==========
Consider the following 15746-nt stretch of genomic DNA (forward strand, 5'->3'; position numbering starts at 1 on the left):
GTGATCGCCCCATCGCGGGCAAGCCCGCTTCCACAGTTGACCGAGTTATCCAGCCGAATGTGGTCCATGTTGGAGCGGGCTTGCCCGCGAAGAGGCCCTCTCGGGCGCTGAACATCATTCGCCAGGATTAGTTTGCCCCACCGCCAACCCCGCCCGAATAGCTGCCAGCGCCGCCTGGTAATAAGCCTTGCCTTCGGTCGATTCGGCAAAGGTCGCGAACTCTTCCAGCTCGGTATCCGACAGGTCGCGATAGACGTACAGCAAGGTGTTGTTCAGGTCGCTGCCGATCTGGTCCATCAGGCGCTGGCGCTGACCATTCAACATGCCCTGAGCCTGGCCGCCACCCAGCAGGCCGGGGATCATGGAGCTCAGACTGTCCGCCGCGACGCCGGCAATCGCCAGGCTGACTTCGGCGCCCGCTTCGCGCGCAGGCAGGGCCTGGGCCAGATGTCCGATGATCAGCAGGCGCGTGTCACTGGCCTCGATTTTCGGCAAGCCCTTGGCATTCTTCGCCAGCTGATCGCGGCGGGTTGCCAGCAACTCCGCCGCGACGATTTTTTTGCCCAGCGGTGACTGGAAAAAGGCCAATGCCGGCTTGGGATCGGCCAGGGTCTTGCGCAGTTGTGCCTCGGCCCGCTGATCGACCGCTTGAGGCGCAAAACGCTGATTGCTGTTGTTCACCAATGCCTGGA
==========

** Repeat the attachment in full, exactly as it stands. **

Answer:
Consider the following 15746-nt stretch of genomic DNA (forward strand, 5'->3'; position numbering starts at 1 on the left):
GTGATCGCCCCATCGCGGGCAAGCCCGCTTCCACAGTTGACCGAGTTATCCAGCCGAATGTGGTCCATGTTGGAGCGGGCTTGCCCGCGAAGAGGCCCTCTCGGGCGCTGAACATCATTCGCCAGGATTAGTTTGCCCCACCGCCAACCCCGCCCGAATAGCTGCCAGCGCCGCCTGGTAATAAGCCTTGCCTTCGGTCGATTCGGCAAAGGTCGCGAACTCTTCCAGCTCGGTATCCGACAGGTCGCGATAGACGTACAGCAAGGTGTTGTTCAGGTCGCTGCCGATCTGGTCCATCAGGCGCTGGCGCTGACCATTCAACATGCCCTGAGCCTGGCCGCCACCCAGCAGGCCGGGGATCATGGAGCTCAGACTGTCCGCCGCGACGCCGGCAATCGCCAGGCTGACTTCGGCGCCCGCTTCGCGCGCAGGCAGGGCCTGGGCCAGATGTCCGATGATCAGCAGGCGCGTGTCACTGGCCTCGATTTTCGGCAAGCCCTTGGCATTCTTCGCCAGCTGATCGCGGCGGGTTGCCAGCAACTCCGCCGCGACGATTTTTTTGCCCAGCGGTGACTGGAAAAAGGCCAATGCCGGCTTGGGATCGGCCAGGGTCTTGCGCAGTTGTGCCTCGGCCCGCTGATCGACCGCTTGAGGCGCAAAACGCTGATTGCTGTTGTTCACCAATGCCTGGA